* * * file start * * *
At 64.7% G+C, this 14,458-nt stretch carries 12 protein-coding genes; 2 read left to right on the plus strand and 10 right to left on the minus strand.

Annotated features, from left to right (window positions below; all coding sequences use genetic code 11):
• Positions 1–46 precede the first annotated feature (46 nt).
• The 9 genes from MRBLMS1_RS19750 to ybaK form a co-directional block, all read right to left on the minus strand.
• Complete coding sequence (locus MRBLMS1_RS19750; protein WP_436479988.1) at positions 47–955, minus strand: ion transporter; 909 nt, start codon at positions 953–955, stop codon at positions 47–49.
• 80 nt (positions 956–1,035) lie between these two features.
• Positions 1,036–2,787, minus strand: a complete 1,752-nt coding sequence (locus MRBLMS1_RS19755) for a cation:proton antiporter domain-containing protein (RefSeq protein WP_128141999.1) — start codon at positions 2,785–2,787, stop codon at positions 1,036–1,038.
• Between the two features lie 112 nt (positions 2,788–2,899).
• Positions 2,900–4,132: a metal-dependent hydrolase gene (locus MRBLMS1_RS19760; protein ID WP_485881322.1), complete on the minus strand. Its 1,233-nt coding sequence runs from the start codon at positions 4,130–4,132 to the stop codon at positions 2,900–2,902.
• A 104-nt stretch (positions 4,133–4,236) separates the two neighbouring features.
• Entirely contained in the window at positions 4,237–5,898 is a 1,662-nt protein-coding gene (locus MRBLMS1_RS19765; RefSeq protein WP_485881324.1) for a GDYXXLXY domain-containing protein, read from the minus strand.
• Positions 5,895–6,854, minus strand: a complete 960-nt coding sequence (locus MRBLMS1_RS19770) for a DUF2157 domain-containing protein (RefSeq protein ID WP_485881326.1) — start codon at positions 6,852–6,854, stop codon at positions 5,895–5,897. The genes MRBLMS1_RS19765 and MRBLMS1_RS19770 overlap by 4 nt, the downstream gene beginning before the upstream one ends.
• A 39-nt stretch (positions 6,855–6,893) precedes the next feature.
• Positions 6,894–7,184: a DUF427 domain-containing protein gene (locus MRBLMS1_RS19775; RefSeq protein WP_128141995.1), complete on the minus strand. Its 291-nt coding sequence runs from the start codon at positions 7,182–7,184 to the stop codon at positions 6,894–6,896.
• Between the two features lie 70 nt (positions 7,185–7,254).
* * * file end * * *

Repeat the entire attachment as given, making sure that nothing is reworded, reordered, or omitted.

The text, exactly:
At 64.7% G+C, this 14,458-nt stretch carries 12 protein-coding genes; 2 read left to right on the plus strand and 10 right to left on the minus strand.

Annotated features, from left to right (window positions below; all coding sequences use genetic code 11):
• Positions 1–46 precede the first annotated feature (46 nt).
• The 9 genes from MRBLMS1_RS19750 to ybaK form a co-directional block, all read right to left on the minus strand.
• Complete coding sequence (locus MRBLMS1_RS19750; protein WP_436479988.1) at positions 47–955, minus strand: ion transporter; 909 nt, start codon at positions 953–955, stop codon at positions 47–49.
• 80 nt (positions 956–1,035) lie between these two features.
• Positions 1,036–2,787, minus strand: a complete 1,752-nt coding sequence (locus MRBLMS1_RS19755) for a cation:proton antiporter domain-containing protein (RefSeq protein WP_128141999.1) — start codon at positions 2,785–2,787, stop codon at positions 1,036–1,038.
• Between the two features lie 112 nt (positions 2,788–2,899).
• Positions 2,900–4,132: a metal-dependent hydrolase gene (locus MRBLMS1_RS19760; protein ID WP_485881322.1), complete on the minus strand. Its 1,233-nt coding sequence runs from the start codon at positions 4,130–4,132 to the stop codon at positions 2,900–2,902.
• A 104-nt stretch (positions 4,133–4,236) separates the two neighbouring features.
• Entirely contained in the window at positions 4,237–5,898 is a 1,662-nt protein-coding gene (locus MRBLMS1_RS19765; RefSeq protein WP_485881324.1) for a GDYXXLXY domain-containing protein, read from the minus strand.
• Positions 5,895–6,854, minus strand: a complete 960-nt coding sequence (locus MRBLMS1_RS19770) for a DUF2157 domain-containing protein (RefSeq protein ID WP_485881326.1) — start codon at positions 6,852–6,854, stop codon at positions 5,895–5,897. The genes MRBLMS1_RS19765 and MRBLMS1_RS19770 overlap by 4 nt, the downstream gene beginning before the upstream one ends.
• A 39-nt stretch (positions 6,855–6,893) precedes the next feature.
• Positions 6,894–7,184: a DUF427 domain-containing protein gene (locus MRBLMS1_RS19775; RefSeq protein WP_128141995.1), complete on the minus strand. Its 291-nt coding sequence runs from the start codon at positions 7,182–7,184 to the stop codon at positions 6,894–6,896.
• Between the two features lie 70 nt (positions 7,185–7,254).